First, I phoned an expert: Ralph Rubio, the founder of Rubio’s Fresh Mexican Grill, which has more than 190 restaurants on the West Coast. Rubio became a connoisseur by eating a ton of fish tacos during surf trips to Baja California while attending San Diego State University in the mid-1970s. I asked him how to make the perfect fish taco.

“It starts with the best, freshest ingredients,” he said, offering the following tips: The fish should be mild, white and firm, dipped in a light golden batter flavored with good Mexican lager, then deep-fried. Top it with fresh green cabbage, and “you have to finish with citrus, a squeeze of lime.” The white sauce is a secret ratio of mayonnaise and sour cream — “just play around with it,” he suggested. And, perhaps most important, splurge on real, handmade corn tortillas. “That’s nirvana as far as fish tacos go,” he said.

I followed his instructions exactly. I researched recipes and bought fresh tortillas from a Latin market in Columbia Heights. I braved the Maine Avenue Fish Market and got a humongous fillet of wild-caught cod. I cleaned my tiny kitchen. I heated the oil.

And I proceeded to make the best fish taco in Washington: A generous schmear of white sauce went directly on a warmed tortilla, followed by the hot crispy fish, a squeeze of lime, a handful of shredded cabbage and a few slices of avocado (because avocado never made anything worse). I devoured three in a row, sitting on my porch in Northeast D.C. on a particularly hot, muggy evening. When I licked the salt and lime off my fingers, it was almost like being back at the beach.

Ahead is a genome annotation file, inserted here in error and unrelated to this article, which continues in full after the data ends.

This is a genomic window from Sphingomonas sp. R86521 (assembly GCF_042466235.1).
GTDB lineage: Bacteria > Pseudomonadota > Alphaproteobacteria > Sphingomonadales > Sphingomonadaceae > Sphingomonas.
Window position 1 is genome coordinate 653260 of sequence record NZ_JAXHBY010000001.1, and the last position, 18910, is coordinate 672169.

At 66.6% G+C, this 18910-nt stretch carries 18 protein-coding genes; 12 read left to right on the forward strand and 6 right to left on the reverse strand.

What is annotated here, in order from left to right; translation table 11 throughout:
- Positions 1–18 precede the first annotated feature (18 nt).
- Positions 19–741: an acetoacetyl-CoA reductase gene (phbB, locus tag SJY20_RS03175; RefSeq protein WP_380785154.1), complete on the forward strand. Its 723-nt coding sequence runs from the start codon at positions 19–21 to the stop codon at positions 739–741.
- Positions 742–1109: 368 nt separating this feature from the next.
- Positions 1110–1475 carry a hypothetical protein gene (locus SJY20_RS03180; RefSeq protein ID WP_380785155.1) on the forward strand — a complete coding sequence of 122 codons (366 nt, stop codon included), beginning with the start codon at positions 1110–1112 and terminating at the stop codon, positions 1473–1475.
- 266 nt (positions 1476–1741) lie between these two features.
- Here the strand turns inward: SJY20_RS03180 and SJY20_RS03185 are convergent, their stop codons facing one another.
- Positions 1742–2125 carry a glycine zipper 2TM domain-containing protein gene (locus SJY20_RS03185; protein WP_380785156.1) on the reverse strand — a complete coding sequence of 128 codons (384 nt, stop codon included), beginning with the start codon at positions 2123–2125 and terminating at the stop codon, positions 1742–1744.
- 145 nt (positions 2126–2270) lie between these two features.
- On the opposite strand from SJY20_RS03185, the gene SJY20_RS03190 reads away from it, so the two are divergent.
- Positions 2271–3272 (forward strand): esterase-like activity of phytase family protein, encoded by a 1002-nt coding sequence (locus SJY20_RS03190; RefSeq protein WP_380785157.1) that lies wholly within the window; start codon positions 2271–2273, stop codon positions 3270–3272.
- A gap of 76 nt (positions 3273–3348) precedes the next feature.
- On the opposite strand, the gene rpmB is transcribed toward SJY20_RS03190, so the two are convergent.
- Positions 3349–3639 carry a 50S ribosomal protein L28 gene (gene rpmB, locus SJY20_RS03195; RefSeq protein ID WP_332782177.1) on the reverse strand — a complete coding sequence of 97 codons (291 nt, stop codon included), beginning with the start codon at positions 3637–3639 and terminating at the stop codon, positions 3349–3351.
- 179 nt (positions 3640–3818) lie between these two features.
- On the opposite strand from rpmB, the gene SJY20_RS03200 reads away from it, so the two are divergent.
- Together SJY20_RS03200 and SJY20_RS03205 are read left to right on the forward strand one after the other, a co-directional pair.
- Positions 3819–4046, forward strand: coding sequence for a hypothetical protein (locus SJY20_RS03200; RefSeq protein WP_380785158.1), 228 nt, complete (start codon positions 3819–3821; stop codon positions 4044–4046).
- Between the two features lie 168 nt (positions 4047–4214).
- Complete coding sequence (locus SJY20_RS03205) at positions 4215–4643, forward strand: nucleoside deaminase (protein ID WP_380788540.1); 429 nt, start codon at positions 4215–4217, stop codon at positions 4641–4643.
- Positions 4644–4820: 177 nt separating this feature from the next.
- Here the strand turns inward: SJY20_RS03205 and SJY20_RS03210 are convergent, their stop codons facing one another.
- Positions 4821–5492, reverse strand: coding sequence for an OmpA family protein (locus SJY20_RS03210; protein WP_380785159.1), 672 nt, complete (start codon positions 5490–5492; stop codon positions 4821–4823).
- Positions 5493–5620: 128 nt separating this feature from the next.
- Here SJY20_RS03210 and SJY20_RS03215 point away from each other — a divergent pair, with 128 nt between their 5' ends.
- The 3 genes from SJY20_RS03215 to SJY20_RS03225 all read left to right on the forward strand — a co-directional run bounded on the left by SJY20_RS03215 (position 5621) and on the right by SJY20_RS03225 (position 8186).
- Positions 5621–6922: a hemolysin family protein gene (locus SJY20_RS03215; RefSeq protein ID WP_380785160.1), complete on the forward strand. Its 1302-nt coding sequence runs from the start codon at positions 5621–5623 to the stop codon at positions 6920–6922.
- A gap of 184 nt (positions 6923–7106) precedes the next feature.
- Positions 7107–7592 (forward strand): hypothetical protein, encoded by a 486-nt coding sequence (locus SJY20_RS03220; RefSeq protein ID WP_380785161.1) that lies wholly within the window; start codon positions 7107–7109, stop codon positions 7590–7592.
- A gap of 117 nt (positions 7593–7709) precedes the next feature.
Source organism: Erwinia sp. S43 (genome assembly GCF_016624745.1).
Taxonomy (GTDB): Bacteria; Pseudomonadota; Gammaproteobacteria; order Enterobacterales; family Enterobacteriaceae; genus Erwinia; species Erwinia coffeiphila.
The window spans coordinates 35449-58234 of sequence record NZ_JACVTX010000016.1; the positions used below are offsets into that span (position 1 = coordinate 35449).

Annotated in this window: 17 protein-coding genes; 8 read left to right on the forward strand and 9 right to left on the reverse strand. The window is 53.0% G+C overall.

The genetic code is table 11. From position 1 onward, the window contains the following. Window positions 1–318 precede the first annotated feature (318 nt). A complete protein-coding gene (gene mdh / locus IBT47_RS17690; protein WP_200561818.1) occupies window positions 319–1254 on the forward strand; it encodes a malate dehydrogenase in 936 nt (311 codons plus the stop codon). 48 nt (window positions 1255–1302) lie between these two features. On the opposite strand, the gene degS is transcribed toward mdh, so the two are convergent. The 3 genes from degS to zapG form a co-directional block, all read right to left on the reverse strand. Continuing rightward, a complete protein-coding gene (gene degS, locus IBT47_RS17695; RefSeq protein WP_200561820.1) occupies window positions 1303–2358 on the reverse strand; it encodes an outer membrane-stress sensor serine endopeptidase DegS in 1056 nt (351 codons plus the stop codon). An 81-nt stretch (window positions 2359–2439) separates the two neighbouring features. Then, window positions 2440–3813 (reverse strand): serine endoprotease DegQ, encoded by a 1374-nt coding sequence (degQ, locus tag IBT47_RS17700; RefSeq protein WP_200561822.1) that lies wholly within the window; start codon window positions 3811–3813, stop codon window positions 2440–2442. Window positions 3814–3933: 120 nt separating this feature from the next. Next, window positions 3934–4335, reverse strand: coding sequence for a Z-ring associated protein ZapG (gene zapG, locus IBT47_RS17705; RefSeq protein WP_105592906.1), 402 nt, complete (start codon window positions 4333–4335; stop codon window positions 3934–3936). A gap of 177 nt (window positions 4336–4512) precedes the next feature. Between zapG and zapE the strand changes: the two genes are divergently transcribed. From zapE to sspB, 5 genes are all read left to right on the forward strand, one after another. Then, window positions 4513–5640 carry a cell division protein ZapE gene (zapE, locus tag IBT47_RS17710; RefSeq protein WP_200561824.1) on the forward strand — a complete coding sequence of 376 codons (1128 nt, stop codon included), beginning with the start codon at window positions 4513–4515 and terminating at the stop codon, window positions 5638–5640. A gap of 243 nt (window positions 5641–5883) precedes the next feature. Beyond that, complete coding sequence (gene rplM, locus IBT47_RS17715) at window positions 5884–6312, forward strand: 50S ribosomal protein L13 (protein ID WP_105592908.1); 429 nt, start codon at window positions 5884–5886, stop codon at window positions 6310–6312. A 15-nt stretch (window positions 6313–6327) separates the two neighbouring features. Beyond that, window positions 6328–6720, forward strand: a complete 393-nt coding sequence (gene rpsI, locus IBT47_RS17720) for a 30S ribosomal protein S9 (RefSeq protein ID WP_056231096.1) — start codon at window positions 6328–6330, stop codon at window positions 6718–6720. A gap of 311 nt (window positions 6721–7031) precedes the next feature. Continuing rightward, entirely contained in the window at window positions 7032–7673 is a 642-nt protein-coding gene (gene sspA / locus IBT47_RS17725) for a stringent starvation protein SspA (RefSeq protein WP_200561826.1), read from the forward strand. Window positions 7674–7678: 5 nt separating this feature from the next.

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Baja Fish Tacos

6 servings

Crisp, beer-battered pieces of fish, a tangy white sauce and shredded cabbage give these tacos their “Baja” vibe.

You’ll need an instant-read thermometer for monitoring the oil.

MAKE AHEAD: You might have sauce left over; it can be refrigerated in an airtight container for up to 5 days.

Based on a recipe from “Eat Mexico: Recipes From Mexico City’s Streets, Markets & Fondas, ” by Lesley Téllez (Kyle, 2015), with suggestions by Ralph Rubio, founder of Rubio’s Mexican Grill.


For the sauce

1/2 cup regular or low-fat mayonnaise

1/2 cup regular or low-fat sour cream

Juice of 1/2 to 1 lime

Kosher or sea salt

For the fish and tacos

Canola or vegetable oil, for frying

2 cups flour, or more as needed

Kosher or sea salt

1/4 teaspoon granulated garlic powder (optional)

1/4 teaspoon powdered mustard (optional)